A Farnham plant nursery in one of the most affluent parts of the South East is having to rely on 4G phone connections because of the country’s poor rural broadband coverage.
CGJ Mathias and Son (Nurseries) is one of the region’s top performing hedging suppliers but is struggling with day-to-day tasks like updating its online product photographs and carrying out other website maintenance because it can’t access a decent broadband service.
“BT Openreach has told us that the ‘good news’ is that fibre is available – but only if we pay close to £30,000 for the privilege, and that’s simply not justifiable,” explained Will Mathias, a partner in the family business that was established in 1963.
“Government figures will no doubt suggest we are no longer in a broadband ‘notspot’ as we have been offered a connection, but that’s nonsense, of course. Eligibility is one thing, but it’s not really ‘available’ if it costs £30,000.”
The nursery, set up by Will’s grandfather John, is now run by Will, his brother Tom and father Bob. The business is thriving, having undergone major expansion in the past five years to meet an ever-increasing demand for British-grown nursery stock.
Much of their trade is online via their website at www.hedgesonline.com, but trying to upload photographs, send and receive emails, back up company data and do all the other straightforward business chores that come easily to most concerns is becoming increasingly difficult.
“The nursery is 600 metres beyond the last property on that particular telephone line from the junction box, which means the telephone signal is carried on an old copper wire that has to travel 600 metres through a forest, and BT Openreach has no desire to replace it with anything useable as we are the end of the line,” said Will. “If we used that for our internet connection we would get half a megabit per second download speed.”
Instead they rely on 4G connections and are looking forward to upgrading to 5G in time. “It works, but it isn’t good,” said Will. “It’s very unreliable, download speeds are variable and the signal can just drop out completely. If people send us high-res images by email it can just crash the system completely.”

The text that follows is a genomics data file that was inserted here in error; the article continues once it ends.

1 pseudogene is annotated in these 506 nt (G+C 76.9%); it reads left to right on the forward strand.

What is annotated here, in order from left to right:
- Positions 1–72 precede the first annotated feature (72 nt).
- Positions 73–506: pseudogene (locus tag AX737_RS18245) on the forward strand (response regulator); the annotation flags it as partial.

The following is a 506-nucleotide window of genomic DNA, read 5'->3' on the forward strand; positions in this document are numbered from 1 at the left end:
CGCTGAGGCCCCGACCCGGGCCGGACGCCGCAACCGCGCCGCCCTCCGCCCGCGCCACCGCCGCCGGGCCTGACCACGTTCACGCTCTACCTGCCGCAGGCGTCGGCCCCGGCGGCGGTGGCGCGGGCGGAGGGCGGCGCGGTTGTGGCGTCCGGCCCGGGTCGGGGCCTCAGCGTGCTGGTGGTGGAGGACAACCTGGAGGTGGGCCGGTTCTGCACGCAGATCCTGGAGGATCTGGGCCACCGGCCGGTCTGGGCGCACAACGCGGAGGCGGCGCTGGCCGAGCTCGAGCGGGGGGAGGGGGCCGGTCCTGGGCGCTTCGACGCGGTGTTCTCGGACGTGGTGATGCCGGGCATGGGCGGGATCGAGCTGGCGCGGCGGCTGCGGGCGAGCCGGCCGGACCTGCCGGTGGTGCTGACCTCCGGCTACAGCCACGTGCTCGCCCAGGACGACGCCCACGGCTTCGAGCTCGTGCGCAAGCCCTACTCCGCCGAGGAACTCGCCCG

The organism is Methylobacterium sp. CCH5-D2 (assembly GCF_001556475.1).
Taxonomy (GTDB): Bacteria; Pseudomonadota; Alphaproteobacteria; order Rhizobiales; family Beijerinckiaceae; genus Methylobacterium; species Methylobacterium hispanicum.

The irony of the business’ location is not lost on Will. “We are 50 minutes outside central London in Tilford, one of the most affluent villages in Surrey, but we can’t get decent internet speeds. There is also no way of getting to talk sensibly to anyone at BT Openreach as it’s a monopoly that simply doesn’t care. The reality is that they can charge whatever they like, even though their prices are significantly above what the real cost should be.”
The business employs around a dozen people, but expansion is currently hampered by technology. “We are doing well and we want to move forward, but so many of the improvements we want to make would need a 21st century internet connection,” he commented.
The nursery’s experience chimes with research by the NFU which suggests a lack of action to improve rural connectivity is holding back UK food production.
Its recent digital technology survey reveals that greater broadband and mobile connectivity is needed to meet the needs of modern food and farming businesses, with respondents stressing that rural areas should have access to the same level of digital service and infrastructure as urban areas, including better speed, coverage and reliability.
NFU Vice President David Exwood said the survey made disappointing reading. “It shows that very little progress has been made over the past year to increase levels of broadband and mobile access in rural areas despite government promises to level up the country,” he said. “This lack of digital connectivity puts a huge drain on time and efficiency as we are effectively working with one arm tied behind our backs.
“Farming, like every other business, needs access to reliable broadband and mobile connections. They are vital to running modern day food and farming businesses, impacting everything from accessing data and utilising technology to communicating with suppliers and keeping workers safe on farm.
“If the Government is serious about levelling up the country, it needs to ramp up efforts now to deliver better digital services to rural areas and bridge the digital divide which in turn allows support rural communities to thrive.”
The NFU surveyed 846 farmer and grower members between 9 December 2021 and 13 March 2022. Only 44% of respondents said their phone signal was sufficient for the needs of their business, 83% said they could not get a reliable mobile signal in all outdoor locations on farm and only 38% said their broadband speed was sufficient for their business.